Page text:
Friday, July 25, 2014

zizeks trick

In addition to being Zizek's teacher, adviser, and sponsor, Jacques-Alain Miller became his analyst as well. While familiarity between analyst and analysand is discouraged by Freudians, it was not unusual for Lacanians to socialize with their patients. Lacan's most controversial psychoanalytic innovation, however, was the variable, or "short," session through which he tried to combat a patient's resistance by introducing an element of discontinuity into the therapeutic process. In contrast to Freud's f ifty-minute "hour," Lacan's sessions ended the moment he sensed the patient had uttered an important word or phrase--a break that might occur in fifteen minutes or less. Miller had fine-tuned the logic of therapy to the point that few sessions lasted more than ten minutes. "To be in analysis with Miller was to step into a divine, predestined universe," says Zizek. "He was a totally arbitrary despot. He would say, come back tomorrow at exactly 4:55, but this didn't mean anything! I would arrive at 4:55 and would find a dozen people waiting."

One goal of the variable session is to keep a patient from preparing material ahead of time. In this respect, Lacanian psychoanalysis met its match in Zizek. "It was my strict rule, my sole ethical principle, to lie consistently: to invent all symptoms , fabricate all dreams," he reports of his treatment. "It was obsessional neurosis in its absolute purest form. Because you never knew how long it would last, I was always prepared for at least two sessions. I have this incredible fear of what I might dis cover if I really went into analysis. What if I lost my frenetic theoretical desire? What if I turned into a common person?" Eventually, Zizek claims, he had Miller completely taken in by his charade: "Once I knew what aroused his interest, I invented eve n more complicated scenarios and dreams. One involved the Bette Davis movie All About Eve.Miller's daughter is named Eve, so I told him that I had dreamed about going to a movie with Bette Davis in it. I planned every detail so that when I finishe d he announced grandly, 'This was your revenge against me!'"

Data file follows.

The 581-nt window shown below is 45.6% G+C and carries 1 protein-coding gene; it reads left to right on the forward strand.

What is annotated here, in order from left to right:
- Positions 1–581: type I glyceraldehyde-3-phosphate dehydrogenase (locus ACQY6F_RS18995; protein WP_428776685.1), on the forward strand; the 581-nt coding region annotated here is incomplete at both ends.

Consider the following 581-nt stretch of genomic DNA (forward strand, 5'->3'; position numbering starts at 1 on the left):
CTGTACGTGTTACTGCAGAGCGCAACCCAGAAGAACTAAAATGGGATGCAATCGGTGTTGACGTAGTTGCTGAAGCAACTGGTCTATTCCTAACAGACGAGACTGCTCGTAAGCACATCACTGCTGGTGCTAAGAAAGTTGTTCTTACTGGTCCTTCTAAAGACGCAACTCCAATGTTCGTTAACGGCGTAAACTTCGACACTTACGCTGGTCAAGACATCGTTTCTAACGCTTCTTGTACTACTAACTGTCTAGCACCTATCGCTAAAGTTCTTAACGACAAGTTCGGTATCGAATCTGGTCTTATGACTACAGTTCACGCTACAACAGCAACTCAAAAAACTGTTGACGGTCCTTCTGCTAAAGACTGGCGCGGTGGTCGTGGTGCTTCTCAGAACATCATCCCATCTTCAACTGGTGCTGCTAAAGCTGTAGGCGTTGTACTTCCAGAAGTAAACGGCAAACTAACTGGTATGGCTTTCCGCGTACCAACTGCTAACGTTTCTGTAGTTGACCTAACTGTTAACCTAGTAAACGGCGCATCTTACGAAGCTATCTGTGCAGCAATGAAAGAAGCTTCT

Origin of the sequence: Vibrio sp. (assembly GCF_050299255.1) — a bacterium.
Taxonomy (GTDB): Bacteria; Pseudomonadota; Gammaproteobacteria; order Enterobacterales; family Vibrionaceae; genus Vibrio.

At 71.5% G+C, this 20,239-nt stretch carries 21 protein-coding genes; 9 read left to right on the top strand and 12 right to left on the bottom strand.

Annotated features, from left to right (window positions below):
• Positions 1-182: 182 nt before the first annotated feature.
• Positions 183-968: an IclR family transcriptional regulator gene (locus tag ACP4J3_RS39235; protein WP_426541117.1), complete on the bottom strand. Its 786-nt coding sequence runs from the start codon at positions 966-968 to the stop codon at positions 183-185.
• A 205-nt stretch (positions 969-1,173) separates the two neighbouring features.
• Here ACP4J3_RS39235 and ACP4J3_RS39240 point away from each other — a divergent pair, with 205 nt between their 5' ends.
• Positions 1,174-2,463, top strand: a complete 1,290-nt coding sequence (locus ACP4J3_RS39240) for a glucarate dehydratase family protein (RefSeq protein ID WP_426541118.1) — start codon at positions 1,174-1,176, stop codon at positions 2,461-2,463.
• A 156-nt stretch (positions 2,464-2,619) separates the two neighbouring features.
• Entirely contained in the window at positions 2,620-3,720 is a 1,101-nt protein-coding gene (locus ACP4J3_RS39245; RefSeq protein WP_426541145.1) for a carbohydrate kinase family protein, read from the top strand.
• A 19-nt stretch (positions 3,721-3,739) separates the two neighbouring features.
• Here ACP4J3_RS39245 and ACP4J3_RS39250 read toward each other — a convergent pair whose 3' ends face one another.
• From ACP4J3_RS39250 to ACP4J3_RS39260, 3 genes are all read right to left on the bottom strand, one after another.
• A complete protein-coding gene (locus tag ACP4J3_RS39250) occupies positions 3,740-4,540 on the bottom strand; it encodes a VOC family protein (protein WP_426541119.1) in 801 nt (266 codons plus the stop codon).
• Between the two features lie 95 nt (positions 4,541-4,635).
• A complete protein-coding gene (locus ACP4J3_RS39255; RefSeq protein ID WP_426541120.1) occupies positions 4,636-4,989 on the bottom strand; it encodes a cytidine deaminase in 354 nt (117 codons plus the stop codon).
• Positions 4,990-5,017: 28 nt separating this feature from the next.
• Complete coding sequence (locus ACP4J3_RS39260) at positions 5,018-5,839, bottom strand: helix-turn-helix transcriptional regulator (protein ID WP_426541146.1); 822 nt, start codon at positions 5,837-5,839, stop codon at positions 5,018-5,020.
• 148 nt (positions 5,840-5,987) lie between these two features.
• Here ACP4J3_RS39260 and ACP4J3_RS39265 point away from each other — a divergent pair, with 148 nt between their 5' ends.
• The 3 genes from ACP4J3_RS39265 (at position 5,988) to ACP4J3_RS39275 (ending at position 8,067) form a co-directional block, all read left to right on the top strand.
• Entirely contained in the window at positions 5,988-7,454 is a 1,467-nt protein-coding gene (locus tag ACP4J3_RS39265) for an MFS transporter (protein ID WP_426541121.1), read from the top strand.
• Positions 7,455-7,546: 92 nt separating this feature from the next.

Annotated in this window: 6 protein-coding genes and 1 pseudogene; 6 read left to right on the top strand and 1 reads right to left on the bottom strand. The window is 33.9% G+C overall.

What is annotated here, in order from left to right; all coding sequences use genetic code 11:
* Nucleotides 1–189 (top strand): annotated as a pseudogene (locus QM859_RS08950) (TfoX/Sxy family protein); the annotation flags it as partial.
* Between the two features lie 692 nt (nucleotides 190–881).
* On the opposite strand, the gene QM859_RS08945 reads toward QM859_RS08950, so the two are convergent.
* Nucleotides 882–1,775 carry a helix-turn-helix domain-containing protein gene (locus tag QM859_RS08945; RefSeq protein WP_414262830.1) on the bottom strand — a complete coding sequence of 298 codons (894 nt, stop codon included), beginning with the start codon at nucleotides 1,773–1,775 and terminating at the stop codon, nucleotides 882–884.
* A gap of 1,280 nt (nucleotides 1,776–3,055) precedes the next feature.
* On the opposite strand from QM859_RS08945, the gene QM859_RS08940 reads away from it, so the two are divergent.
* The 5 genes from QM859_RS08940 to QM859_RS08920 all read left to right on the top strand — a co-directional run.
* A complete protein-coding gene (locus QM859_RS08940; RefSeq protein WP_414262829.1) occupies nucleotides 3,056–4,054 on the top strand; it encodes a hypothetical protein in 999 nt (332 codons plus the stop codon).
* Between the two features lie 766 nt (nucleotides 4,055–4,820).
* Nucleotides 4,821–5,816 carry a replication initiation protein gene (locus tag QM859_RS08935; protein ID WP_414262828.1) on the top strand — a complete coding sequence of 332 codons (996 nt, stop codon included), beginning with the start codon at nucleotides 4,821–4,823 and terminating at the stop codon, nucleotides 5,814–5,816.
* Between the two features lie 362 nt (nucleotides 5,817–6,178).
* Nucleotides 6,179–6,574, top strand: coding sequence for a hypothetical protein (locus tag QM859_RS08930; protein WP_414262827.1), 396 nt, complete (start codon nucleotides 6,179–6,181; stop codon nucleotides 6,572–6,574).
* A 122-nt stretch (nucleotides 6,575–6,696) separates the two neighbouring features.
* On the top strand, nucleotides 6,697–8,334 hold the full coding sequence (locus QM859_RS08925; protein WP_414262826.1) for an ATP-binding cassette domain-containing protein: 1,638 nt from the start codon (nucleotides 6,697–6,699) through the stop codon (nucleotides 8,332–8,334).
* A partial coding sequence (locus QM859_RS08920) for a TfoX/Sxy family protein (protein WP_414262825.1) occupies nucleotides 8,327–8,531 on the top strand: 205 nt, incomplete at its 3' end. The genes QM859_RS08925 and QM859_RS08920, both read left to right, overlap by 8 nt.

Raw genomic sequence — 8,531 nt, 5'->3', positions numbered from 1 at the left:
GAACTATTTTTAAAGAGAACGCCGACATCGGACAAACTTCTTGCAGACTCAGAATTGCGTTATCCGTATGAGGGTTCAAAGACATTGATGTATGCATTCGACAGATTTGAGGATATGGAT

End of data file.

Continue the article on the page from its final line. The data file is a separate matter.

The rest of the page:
"cross-cultural" music

really interesting wfmu episode showing approaches to cross cultural transposition in music

Monday, July 21, 2014

Thursday, July 17, 2014

Koan 47: Autonomy - an old question

 47.   The Stingy Artist

Gessen was an artist monk. Before he would start a drawing or painting he always insisted upon being paid in advance, and his fees were high. He was known as the "Stingy Artist."

A geisha once gave him a commission for a painting. "How much can you pay?" inquired Gessen.

"Whatever you charge," replied the girl, "but I want you to do the work in front of me."

So on a certain day Gessen was called by the geisha. She was holding a feast for her patron.

Gessen with fine brush work did the painting. When it was completed he asked the highest sum of his time.

He received his pay. Then the geisha turned to her patron, saying: "All this artist wants is money. His paintings are fine but his mind is dirty; money has caused it to become muddy. Drawn by such a filthy mind, his work is not fit to exhibit. It is just about good enough for one of my petticoats."

Removing her skirt, she then asked Gessen to do another picture on the back of her petticoat.

"How much will you pay?" asked Gessen.

"Oh, any amount," answered the girl.

Gessen named a fancy price, painted the picture in the manner requested, and went away.

It was learned later that Gessen had these reasons for desiring money:

A ravaging famine often visited his province. The rich would not help the poor, so Gessen had a secret warehouse, unknown to anyone, which he kept filled with grain, prepared for those emergencies.

From his village to the National Shrine the road was in very poor condition and many travellers suffered while traversing it. He desired to build a better road.

His teacher had passed away without realizing his wish to build a temple, and Gessen wished to complete this temple for him.